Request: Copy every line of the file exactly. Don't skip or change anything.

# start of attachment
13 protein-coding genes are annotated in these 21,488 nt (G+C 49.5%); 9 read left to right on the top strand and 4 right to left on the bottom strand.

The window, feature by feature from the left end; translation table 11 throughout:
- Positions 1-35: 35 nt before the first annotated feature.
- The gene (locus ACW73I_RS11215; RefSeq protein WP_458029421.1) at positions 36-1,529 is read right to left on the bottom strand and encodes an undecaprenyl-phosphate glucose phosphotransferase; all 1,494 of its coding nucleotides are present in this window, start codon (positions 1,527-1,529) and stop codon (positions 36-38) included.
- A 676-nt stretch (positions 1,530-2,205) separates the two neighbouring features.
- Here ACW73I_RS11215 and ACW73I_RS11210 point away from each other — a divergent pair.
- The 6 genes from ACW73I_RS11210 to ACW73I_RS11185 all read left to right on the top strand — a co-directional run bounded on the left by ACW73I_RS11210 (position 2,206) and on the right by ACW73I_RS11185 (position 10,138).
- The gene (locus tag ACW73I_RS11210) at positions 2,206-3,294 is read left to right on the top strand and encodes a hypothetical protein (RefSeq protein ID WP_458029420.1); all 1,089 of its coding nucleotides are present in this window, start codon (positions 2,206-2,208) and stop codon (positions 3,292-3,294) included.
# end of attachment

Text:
13 protein-coding genes are annotated in these 21,488 nt (G+C 49.5%); 9 read left to right on the top strand and 4 right to left on the bottom strand.

The window, feature by feature from the left end; translation table 11 throughout:
- Positions 1-35: 35 nt before the first annotated feature.
- The gene (locus ACW73I_RS11215; RefSeq protein WP_458029421.1) at positions 36-1,529 is read right to left on the bottom strand and encodes an undecaprenyl-phosphate glucose phosphotransferase; all 1,494 of its coding nucleotides are present in this window, start codon (positions 1,527-1,529) and stop codon (positions 36-38) included.
- A 676-nt stretch (positions 1,530-2,205) separates the two neighbouring features.
- Here ACW73I_RS11215 and ACW73I_RS11210 point away from each other — a divergent pair.
- The 6 genes from ACW73I_RS11210 to ACW73I_RS11185 all read left to right on the top strand — a co-directional run bounded on the left by ACW73I_RS11210 (position 2,206) and on the right by ACW73I_RS11185 (position 10,138).
- The gene (locus tag ACW73I_RS11210) at positions 2,206-3,294 is read left to right on the top strand and encodes a hypothetical protein (RefSeq protein ID WP_458029420.1); all 1,089 of its coding nucleotides are present in this window, start codon (positions 2,206-2,208) and stop codon (positions 3,292-3,294) included.